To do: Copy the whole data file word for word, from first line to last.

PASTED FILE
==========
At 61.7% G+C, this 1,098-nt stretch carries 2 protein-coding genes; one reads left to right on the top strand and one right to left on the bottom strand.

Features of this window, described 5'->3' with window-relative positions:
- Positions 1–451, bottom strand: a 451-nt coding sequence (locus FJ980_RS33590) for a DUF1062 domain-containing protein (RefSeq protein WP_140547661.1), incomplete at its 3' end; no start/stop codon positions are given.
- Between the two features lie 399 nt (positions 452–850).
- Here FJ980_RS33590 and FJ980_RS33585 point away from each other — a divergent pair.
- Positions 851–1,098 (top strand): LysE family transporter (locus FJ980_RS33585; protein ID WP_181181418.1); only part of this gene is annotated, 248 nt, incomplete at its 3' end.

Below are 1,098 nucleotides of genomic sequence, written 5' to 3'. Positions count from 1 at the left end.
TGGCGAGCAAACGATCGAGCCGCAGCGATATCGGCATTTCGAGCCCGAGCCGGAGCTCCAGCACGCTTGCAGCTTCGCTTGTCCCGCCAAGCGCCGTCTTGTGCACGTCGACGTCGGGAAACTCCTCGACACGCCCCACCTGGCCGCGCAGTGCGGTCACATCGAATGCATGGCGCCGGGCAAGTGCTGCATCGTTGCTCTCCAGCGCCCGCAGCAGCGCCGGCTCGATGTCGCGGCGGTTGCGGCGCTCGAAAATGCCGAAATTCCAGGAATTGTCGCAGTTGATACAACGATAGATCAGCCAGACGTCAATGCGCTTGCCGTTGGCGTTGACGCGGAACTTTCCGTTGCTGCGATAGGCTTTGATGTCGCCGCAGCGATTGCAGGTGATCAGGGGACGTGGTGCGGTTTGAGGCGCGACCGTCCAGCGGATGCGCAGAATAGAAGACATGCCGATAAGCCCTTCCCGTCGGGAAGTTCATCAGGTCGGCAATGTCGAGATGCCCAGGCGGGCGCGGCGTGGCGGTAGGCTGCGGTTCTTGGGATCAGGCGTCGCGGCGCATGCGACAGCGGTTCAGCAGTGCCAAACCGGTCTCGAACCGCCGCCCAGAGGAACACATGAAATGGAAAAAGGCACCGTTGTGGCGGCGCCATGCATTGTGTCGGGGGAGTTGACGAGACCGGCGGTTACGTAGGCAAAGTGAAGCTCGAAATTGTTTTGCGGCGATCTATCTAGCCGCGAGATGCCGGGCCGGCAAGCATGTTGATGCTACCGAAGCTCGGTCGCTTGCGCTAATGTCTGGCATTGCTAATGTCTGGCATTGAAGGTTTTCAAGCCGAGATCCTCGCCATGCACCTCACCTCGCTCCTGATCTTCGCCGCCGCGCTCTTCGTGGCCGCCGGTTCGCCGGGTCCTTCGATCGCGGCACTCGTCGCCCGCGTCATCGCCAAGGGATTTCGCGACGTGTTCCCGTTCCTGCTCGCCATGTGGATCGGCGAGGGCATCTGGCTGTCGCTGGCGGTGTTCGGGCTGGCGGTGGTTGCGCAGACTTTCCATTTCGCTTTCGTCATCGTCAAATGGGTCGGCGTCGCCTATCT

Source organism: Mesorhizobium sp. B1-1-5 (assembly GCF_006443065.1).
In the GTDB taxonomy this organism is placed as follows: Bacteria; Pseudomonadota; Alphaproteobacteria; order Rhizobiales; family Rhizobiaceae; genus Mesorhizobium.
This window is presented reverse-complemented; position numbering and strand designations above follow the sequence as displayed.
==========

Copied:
At 61.7% G+C, this 1,098-nt stretch carries 2 protein-coding genes; one reads left to right on the top strand and one right to left on the bottom strand.

Features of this window, described 5'->3' with window-relative positions:
- Positions 1–451, bottom strand: a 451-nt coding sequence (locus FJ980_RS33590) for a DUF1062 domain-containing protein (RefSeq protein WP_140547661.1), incomplete at its 3' end; no start/stop codon positions are given.
- Between the two features lie 399 nt (positions 452–850).
- Here FJ980_RS33590 and FJ980_RS33585 point away from each other — a divergent pair.
- Positions 851–1,098 (top strand): LysE family transporter (locus FJ980_RS33585; protein ID WP_181181418.1); only part of this gene is annotated, 248 nt, incomplete at its 3' end.

Below are 1,098 nucleotides of genomic sequence, written 5' to 3'. Positions count from 1 at the left end.
TGGCGAGCAAACGATCGAGCCGCAGCGATATCGGCATTTCGAGCCCGAGCCGGAGCTCCAGCACGCTTGCAGCTTCGCTTGTCCCGCCAAGCGCCGTCTTGTGCACGTCGACGTCGGGAAACTCCTCGACACGCCCCACCTGGCCGCGCAGTGCGGTCACATCGAATGCATGGCGCCGGGCAAGTGCTGCATCGTTGCTCTCCAGCGCCCGCAGCAGCGCCGGCTCGATGTCGCGGCGGTTGCGGCGCTCGAAAATGCCGAAATTCCAGGAATTGTCGCAGTTGATACAACGATAGATCAGCCAGACGTCAATGCGCTTGCCGTTGGCGTTGACGCGGAACTTTCCGTTGCTGCGATAGGCTTTGATGTCGCCGCAGCGATTGCAGGTGATCAGGGGACGTGGTGCGGTTTGAGGCGCGACCGTCCAGCGGATGCGCAGAATAGAAGACATGCCGATAAGCCCTTCCCGTCGGGAAGTTCATCAGGTCGGCAATGTCGAGATGCCCAGGCGGGCGCGGCGTGGCGGTAGGCTGCGGTTCTTGGGATCAGGCGTCGCGGCGCATGCGACAGCGGTTCAGCAGTGCCAAACCGGTCTCGAACCGCCGCCCAGAGGAACACATGAAATGGAAAAAGGCACCGTTGTGGCGGCGCCATGCATTGTGTCGGGGGAGTTGACGAGACCGGCGGTTACGTAGGCAAAGTGAAGCTCGAAATTGTTTTGCGGCGATCTATCTAGCCGCGAGATGCCGGGCCGGCAAGCATGTTGATGCTACCGAAGCTCGGTCGCTTGCGCTAATGTCTGGCATTGCTAATGTCTGGCATTGAAGGTTTTCAAGCCGAGATCCTCGCCATGCACCTCACCTCGCTCCTGATCTTCGCCGCCGCGCTCTTCGTGGCCGCCGGTTCGCCGGGTCCTTCGATCGCGGCACTCGTCGCCCGCGTCATCGCCAAGGGATTTCGCGACGTGTTCCCGTTCCTGCTCGCCATGTGGATCGGCGAGGGCATCTGGCTGTCGCTGGCGGTGTTCGGGCTGGCGGTGGTTGCGCAGACTTTCCATTTCGCTTTCGTCATCGTCAAATGGGTCGGCGTCGCCTATCT

Source organism: Mesorhizobium sp. B1-1-5 (assembly GCF_006443065.1).
In the GTDB taxonomy this organism is placed as follows: Bacteria; Pseudomonadota; Alphaproteobacteria; order Rhizobiales; family Rhizobiaceae; genus Mesorhizobium.
This window is presented reverse-complemented; position numbering and strand designations above follow the sequence as displayed.